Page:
TRACY MONGER recounts the supernatural history of Long Melford, Suffolk
During the coaching era coaches from London, Bury St Edmunds and Norwich passed through Long Melford, so it is no surprise that the area is a hive of supernatural activity.
Queen Elizabeth I stayed at Melford Hall as a guest in 1578, as she had granted the manor of Melford to Sir William Cordell. During the plague epidemic of 1604 between the months of May and September, 119 men, women and children were registered as being buried there.
Long Melford’s The Bull Hotel dates back to the mid 1400’s and it is also interesting that The Bull Hotel was the watering hole for the well renowned Harry Price. The hotel has reported paranormal activity since 1648, poltergeist activity includes china and bottles being thrown across rooms, phantom footsteps heard in the hall and corridors and dogs behave strangely when in the property and refuse to enter certain places.
The culprit of the activity is thought to be Richard Evered who was murdered in 1648, he was stabbed after an argument about politics. Richard was laid out in the hallway and when people returned after running to get help, his body had disappeared.
In 1935 the 100-year old outside brickwork was pulled down and the timberwork was exposed. In the lounge they discovered a carving of a mysterious being, assumed to be a Wildman or Woodwose – the carving was believed to ward off evil spirits throughout the middle ages.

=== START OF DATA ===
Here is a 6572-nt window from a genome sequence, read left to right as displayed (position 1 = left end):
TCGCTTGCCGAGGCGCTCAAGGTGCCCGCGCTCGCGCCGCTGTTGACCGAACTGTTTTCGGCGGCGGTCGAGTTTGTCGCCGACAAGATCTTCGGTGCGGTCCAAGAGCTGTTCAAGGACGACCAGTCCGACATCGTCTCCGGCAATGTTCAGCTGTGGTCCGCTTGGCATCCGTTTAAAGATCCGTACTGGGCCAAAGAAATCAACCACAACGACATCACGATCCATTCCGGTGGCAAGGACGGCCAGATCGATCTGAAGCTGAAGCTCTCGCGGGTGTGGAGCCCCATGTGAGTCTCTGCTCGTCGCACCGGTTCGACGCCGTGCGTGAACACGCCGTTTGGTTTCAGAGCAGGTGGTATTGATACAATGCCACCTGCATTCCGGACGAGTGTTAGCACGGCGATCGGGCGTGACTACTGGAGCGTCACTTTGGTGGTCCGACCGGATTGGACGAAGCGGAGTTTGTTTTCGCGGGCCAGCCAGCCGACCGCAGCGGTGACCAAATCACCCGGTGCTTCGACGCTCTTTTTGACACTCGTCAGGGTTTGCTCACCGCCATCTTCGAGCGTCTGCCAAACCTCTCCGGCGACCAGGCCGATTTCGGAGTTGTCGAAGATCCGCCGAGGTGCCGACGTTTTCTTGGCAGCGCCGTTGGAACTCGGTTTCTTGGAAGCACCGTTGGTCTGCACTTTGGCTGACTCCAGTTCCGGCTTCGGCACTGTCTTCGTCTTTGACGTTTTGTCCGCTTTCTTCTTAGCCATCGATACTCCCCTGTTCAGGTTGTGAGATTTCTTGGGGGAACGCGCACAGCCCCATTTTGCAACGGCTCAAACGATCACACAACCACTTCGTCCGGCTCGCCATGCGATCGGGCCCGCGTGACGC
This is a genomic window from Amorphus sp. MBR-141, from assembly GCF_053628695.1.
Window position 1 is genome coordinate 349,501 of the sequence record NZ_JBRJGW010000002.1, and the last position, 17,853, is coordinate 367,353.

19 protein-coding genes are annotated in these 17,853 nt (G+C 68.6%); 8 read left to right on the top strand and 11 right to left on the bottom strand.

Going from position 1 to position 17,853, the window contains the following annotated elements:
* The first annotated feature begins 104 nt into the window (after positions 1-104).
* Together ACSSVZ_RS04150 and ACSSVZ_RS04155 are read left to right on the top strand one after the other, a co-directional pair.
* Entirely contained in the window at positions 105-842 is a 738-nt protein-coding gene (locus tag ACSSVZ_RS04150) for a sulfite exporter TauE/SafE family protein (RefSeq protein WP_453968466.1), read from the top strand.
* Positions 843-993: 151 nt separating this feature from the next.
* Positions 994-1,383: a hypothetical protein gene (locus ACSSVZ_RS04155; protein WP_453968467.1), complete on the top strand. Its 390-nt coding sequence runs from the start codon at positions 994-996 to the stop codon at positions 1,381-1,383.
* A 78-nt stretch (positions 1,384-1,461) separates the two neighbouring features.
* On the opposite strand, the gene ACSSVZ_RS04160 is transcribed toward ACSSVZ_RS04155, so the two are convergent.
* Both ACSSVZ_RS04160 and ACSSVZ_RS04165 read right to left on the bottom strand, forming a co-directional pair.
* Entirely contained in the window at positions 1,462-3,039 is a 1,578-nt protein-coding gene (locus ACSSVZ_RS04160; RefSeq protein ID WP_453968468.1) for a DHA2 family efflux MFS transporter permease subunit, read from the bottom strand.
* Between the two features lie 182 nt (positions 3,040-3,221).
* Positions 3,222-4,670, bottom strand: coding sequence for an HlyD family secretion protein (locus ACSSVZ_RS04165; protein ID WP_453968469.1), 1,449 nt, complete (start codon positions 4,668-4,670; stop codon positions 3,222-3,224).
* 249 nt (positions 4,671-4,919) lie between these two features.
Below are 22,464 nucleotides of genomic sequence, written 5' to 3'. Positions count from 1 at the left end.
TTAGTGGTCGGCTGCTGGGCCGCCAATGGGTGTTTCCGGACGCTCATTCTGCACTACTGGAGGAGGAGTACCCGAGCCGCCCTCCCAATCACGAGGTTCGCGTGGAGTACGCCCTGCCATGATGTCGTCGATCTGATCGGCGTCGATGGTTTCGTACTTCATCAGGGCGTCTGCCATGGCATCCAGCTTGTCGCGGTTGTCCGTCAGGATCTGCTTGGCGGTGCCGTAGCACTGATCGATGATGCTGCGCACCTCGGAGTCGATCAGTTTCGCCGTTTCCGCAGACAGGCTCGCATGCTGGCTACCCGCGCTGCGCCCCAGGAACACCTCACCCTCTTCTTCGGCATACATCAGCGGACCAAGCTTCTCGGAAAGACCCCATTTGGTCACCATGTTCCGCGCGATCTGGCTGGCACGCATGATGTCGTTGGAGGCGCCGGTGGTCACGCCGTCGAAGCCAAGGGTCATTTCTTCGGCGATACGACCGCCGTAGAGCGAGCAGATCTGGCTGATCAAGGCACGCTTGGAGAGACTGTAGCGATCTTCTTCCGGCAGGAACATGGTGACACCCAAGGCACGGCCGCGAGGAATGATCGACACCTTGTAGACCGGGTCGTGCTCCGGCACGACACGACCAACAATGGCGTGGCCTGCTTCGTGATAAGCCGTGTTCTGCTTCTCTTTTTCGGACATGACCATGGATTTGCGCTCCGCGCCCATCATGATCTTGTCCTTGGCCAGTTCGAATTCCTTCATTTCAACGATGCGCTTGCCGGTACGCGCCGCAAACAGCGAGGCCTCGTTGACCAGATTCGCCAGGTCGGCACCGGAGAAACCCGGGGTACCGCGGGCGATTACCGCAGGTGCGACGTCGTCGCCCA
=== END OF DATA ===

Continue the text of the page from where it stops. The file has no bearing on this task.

The churchyard has a local legend which suggests that two skulls residing there, talk to each other after dark. Another legend is at Wimbell Pond, Acton Place; the site of a large mansion. The pond is close to a crossroads, known as Nursery Corner and during the Roman era, a savage battle was fought. An iron chest was hidden in the pond, filled with gold and silver coins. The legend says, if a stone is thrown, you would hear it hit against the chest and a little pale figure would appear, saying, “That’s mine”.
Kentwell Hall is haunted by Countess Rivers, the story goes that she jumped from a bedroom window to escape the noise of a party and drown in the moat. Conflicting evidence suggest she died in St Osyth, Essex or she fled to Bury St Edmunds and later was imprisoned in London for debts and died a pauper.
By the moat, beside the walled garden, a mother went to look for her daughter called Amy, as she had been gone all day. When Amy appeared, she told her mother that she had been playing with a friend behind the walled garden. On the final day of staying at the Hall, the mother went to meet Amy’s new friend but the mother was told that Amy spent the day playing on her own, a little girl is often heard calling for Amy.